Jelani Cobb is prominently featured in Ava Duvernay’s 13th, her Oscar-nominated documentary about the current mass incarceration of black Americans, which traces the subject to its historical origins in the Thirteenth Amendment. “13th explodes the ‘mythology of black criminality,’ as The New Yorker’s Jelani Cobb at one point in the film refers to the successive and successful measures undertaken by political authorities to disempower African Americans over the last three centuries” wrote The Atlantic. Cobb also teaches in the Columbia University Graduate School of Journalism, where he recently accepted a duPont-Columbia Award on behalf of Duvernay for the documentary. A long-time staff writer at The New Yorker, Cobb has written a remarkable series of articles about race, the police, and injustice. His articles include “The Anger in Ferguson,” “Murders in Charleston,” and “What We Talk About When We Talk About Reparations.” He is the author of Substance of Hope: Barack Obama and the Paradox of ProgressTo the Break of Dawn: A Freestyle on the Hip Hop Aesthetic, and The Devil & Dave Chappelle and Other Essays.

In awarding Cobb the Hillman Prize for Opinion and Analysis Journalism, the jury wrote, “No one has done a better job of placing [the events in Ferguson, MO]—and similar happenings in other places like Sanford, Florida, Cleveland, Ohio and Staten Island, New York—in their broader context than Jelani Cobb.” Further: “Cobb met the challenge of describing the turmoil in Ferguson in a way that cut through the frantic chaos of ‘breaking news’ and deepened readers’ understanding of what they were seeing, hearing, and feeling. Ferguson was not an aberration, he showed, but a microcosm of race relations in the United States—organically connected to the complicated legacy of segregation and the unpaid debts of slavery itself.”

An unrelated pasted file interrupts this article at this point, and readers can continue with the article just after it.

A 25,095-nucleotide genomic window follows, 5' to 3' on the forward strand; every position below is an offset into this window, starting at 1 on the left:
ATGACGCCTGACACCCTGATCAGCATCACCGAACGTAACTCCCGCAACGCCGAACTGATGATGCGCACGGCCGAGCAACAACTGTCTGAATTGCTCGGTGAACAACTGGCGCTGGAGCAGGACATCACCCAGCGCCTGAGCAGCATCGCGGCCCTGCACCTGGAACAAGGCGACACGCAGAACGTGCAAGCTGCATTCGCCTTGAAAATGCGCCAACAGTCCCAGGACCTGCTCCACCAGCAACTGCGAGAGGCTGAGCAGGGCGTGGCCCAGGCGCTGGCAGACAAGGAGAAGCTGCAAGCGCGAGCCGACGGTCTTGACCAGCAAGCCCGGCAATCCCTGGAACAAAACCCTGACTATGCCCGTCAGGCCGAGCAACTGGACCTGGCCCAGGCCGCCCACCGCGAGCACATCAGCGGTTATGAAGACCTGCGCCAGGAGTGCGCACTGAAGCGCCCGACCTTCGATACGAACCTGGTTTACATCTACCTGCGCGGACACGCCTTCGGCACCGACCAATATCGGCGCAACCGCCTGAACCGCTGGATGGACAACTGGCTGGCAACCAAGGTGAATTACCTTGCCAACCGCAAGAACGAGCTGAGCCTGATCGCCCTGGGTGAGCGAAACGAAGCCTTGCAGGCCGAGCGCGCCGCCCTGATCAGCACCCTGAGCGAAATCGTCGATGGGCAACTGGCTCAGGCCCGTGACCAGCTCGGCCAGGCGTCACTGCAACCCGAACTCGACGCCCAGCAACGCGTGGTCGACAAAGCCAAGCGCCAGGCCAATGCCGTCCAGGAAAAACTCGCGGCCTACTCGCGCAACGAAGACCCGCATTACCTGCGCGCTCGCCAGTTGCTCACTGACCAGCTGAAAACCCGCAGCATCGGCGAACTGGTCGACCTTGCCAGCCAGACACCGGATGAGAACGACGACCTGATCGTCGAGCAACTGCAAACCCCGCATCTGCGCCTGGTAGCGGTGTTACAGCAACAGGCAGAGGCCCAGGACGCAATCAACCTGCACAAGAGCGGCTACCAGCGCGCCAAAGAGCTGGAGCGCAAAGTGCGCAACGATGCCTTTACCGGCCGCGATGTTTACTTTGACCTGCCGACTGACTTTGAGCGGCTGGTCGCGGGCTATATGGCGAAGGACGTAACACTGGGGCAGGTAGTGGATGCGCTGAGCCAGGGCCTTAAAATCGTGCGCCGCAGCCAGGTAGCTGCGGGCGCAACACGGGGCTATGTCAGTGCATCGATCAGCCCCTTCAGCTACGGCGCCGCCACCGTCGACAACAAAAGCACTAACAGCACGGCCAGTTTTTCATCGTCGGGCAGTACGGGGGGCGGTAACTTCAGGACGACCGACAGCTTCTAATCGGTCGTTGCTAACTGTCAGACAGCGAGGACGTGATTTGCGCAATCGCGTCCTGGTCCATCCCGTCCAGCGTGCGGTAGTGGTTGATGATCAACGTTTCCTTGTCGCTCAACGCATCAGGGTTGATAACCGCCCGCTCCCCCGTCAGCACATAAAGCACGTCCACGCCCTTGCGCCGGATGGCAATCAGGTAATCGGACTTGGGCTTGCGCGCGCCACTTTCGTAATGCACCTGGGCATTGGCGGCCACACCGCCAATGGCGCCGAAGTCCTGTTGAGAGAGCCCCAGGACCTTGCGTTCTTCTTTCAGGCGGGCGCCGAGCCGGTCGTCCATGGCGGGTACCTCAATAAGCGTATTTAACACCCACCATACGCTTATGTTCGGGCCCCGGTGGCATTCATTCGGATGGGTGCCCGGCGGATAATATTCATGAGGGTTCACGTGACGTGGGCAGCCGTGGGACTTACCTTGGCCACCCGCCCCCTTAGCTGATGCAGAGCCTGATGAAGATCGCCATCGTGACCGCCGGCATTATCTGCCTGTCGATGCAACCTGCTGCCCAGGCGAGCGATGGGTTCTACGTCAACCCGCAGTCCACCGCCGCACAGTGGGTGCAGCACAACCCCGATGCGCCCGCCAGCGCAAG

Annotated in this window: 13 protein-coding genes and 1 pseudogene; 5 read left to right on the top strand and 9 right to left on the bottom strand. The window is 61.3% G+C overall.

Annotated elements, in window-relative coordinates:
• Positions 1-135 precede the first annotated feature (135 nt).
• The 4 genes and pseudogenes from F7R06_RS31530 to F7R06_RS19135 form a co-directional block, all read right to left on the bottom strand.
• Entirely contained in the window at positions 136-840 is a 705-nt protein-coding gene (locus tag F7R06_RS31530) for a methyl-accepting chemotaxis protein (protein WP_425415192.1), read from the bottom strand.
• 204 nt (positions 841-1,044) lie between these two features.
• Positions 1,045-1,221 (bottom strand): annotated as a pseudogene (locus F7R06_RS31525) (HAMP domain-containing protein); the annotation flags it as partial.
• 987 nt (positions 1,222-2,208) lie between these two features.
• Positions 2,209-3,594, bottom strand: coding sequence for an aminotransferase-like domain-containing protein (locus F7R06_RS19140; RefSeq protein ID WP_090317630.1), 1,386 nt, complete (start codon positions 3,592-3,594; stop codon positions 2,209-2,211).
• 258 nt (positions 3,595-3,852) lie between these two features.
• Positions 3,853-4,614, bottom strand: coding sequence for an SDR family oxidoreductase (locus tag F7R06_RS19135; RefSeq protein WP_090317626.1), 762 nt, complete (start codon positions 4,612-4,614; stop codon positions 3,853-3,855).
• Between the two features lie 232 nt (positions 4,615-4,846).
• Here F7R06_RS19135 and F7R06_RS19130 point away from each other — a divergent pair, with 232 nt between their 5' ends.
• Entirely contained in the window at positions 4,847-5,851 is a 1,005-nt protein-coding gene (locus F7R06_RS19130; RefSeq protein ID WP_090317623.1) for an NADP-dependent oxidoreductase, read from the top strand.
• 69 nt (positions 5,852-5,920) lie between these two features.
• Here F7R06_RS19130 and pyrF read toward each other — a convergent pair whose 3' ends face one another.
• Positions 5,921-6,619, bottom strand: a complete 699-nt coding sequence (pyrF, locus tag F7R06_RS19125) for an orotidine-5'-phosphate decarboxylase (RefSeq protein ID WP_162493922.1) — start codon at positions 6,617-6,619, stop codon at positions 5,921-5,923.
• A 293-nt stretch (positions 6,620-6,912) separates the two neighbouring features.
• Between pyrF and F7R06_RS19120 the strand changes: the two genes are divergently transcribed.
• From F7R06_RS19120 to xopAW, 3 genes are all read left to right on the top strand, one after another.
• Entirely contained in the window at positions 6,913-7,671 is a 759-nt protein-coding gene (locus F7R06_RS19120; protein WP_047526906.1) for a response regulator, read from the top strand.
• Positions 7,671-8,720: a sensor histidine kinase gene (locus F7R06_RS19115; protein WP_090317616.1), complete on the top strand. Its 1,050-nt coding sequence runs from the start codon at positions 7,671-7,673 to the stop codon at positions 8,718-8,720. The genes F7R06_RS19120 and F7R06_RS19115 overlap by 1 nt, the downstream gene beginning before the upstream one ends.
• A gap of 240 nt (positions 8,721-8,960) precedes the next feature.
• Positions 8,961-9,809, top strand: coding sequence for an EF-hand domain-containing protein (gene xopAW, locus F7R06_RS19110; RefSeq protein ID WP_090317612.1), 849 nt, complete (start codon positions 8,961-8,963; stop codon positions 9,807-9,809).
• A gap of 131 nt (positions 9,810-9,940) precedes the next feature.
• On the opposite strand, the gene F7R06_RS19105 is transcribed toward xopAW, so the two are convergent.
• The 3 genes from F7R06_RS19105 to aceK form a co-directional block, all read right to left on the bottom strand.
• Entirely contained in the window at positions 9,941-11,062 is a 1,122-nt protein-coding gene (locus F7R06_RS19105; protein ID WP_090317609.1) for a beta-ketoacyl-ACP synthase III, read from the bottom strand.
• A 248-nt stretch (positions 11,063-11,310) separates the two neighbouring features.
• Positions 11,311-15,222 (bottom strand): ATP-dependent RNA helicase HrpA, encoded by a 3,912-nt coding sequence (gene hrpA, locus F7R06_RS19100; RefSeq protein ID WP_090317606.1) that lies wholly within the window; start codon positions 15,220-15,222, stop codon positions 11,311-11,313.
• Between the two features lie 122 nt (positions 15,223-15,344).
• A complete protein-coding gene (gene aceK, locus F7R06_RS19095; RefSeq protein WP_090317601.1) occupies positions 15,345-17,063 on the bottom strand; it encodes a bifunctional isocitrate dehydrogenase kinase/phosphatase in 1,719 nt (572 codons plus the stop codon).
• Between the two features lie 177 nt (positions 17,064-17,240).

Cobb was formerly Associate Professor of History at the University of Connecticut, where he was director of the Africana Studies Institute. He has received Fellowships from the Fulbright and Ford Foundations. His forthcoming book is Antidote to Revolution: African American Anticommunism and the Struggle for Civil Rights, 1931.  He is also the recipient of the Walter Bernstein Award from the Writer’s Guild of America for his investigative series Policing the Police, which aired on PBS Frontline